Haven’t yet quite quenched that bass fishing desire? Well, now is the time to get out there on the water. While a certain contingent of anglers believe strongly in a strict policy of catch and release that does not match my ideals. Fishing without keeping a few of these delectable trophies to me is a lot like chewing and not being allowed to swallow . . . there is simply an enjoyable component of the fishing experience that is inherently missing.

If planning to try hauling in a few hogs for the deep fat fryer, the perfect size bass is in the 2-3 pound range. This size makes for a good-sized filet for the exerted effort and also provides a younger fish less likely to be loaded with copious amounts of mercury. Though many will brag about their award winning frying batters, I prefer a easy to prepare whole milk, egg, flour dip. Simply put each of the three ingredients in separate bowls and dip the filets into each bowl, completely covering them with each of the ingredients. Once the pieces are completely covered with batter they can be lightly dropped into the deep fat fryer where they sputter in the hot oil till they reach a golden brown color. Once removed pat dry with a paper towel, salt heavily and drop on a plate with a side of garlic smashed potatoes and a couple ears of corn on the cob, lightly sprinkled with chili powder. DELICIOUS!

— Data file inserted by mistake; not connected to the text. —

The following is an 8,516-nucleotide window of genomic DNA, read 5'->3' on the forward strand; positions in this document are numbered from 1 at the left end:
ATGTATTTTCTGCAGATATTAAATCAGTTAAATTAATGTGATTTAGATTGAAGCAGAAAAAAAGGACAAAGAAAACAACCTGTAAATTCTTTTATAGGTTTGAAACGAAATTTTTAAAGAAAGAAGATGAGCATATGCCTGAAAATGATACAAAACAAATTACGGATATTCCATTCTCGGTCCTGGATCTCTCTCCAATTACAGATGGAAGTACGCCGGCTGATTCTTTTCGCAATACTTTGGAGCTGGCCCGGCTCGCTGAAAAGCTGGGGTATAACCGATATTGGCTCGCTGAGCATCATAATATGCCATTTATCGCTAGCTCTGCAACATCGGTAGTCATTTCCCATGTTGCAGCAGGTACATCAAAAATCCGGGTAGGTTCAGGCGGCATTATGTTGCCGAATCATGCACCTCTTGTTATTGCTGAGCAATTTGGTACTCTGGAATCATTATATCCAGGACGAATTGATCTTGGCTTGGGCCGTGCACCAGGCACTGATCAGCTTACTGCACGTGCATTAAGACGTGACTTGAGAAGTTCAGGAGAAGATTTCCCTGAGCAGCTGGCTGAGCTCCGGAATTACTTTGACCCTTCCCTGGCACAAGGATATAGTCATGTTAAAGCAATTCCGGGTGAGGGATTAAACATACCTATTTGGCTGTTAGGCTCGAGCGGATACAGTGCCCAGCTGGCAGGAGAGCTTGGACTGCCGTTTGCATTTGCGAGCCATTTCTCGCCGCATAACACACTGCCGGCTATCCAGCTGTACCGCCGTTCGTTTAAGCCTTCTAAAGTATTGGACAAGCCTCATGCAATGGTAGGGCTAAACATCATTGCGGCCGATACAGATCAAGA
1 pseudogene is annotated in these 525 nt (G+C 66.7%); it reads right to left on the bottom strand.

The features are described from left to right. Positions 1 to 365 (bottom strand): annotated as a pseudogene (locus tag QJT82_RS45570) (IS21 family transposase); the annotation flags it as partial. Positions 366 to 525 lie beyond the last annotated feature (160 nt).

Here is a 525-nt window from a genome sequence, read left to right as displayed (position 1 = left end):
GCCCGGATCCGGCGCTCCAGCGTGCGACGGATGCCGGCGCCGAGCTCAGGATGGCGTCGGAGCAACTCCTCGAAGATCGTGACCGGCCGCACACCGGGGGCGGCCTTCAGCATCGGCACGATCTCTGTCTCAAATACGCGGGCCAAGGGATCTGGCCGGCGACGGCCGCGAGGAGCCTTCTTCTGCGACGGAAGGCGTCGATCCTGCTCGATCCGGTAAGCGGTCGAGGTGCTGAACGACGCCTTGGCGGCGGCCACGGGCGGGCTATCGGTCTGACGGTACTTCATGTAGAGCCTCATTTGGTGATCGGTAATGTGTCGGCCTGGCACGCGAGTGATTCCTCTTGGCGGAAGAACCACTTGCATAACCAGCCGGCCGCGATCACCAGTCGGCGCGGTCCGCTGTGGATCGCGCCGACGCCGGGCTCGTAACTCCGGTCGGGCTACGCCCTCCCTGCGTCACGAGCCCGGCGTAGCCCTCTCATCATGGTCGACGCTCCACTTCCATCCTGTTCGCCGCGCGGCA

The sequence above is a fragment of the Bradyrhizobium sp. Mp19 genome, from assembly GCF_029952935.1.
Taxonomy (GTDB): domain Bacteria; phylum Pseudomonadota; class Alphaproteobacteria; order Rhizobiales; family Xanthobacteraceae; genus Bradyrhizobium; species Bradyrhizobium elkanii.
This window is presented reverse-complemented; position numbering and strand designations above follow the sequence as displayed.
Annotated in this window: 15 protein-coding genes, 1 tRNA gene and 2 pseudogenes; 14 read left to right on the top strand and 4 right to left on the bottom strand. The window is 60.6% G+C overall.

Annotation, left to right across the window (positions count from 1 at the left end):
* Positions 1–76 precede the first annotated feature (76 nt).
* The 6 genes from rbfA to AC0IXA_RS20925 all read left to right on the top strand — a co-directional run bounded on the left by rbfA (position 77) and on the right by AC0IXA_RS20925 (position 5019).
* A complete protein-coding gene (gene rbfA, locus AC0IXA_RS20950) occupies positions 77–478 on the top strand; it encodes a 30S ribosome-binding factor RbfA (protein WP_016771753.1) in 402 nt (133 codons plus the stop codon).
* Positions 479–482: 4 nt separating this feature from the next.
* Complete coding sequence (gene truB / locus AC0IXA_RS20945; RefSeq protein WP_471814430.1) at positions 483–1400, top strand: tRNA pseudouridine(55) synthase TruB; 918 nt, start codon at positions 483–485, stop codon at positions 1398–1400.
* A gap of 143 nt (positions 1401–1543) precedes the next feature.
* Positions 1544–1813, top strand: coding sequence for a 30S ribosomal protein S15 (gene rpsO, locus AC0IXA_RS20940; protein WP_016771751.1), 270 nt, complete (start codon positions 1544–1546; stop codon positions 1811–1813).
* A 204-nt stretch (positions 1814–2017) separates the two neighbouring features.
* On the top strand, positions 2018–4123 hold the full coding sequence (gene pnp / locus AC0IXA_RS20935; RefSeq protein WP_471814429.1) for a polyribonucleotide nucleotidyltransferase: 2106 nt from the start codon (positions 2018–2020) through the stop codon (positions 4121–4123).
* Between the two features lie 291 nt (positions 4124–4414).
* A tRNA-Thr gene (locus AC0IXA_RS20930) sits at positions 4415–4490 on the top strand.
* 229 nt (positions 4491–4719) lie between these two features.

Bass #50 for the Day
It is certainly no secret that Washington County contains numerous truly epic lakes and ponds, filled to the brim with large and small mouth bass. Topping this listing of impressive waters is Grand Falls Flowage (DeLorme’s The Maine Atlas and Gazetteer (MAG), Map 36, A-2). This shallow 6,691acre body of water contains submerged logs, stumps and aquatic vegetation making it perfect habitat for birthing big bass. The flowage also commonly produces small mouths in the 3-4 pound range due to strict length limits. While bass certainly thrive in this location that does not mean they will necessarily be easily caught. A number of factors including time of day, ability to locate promising bottom structure and lure selection presents just a few of the variables that will need to be carefully considered.

One way to stay updated on the latest bass fishing action is to check out: http://www.themainebladerunners.net. This local bass fishing club was established to promote bass fishing in Washington County and the surrounding area. Their primary goal is to improve the sport through such endeavors as introducing more youth to bass fishing, promoting catch and release and helping to improve the quality of fishing in Downeast Maine. The president Matthew Mitchell and the rest of the club members enjoy promoting the sport, answering questions and assisting other anglers in finding that magic selection of lures, time and habitat that will lead to a successful day on the water!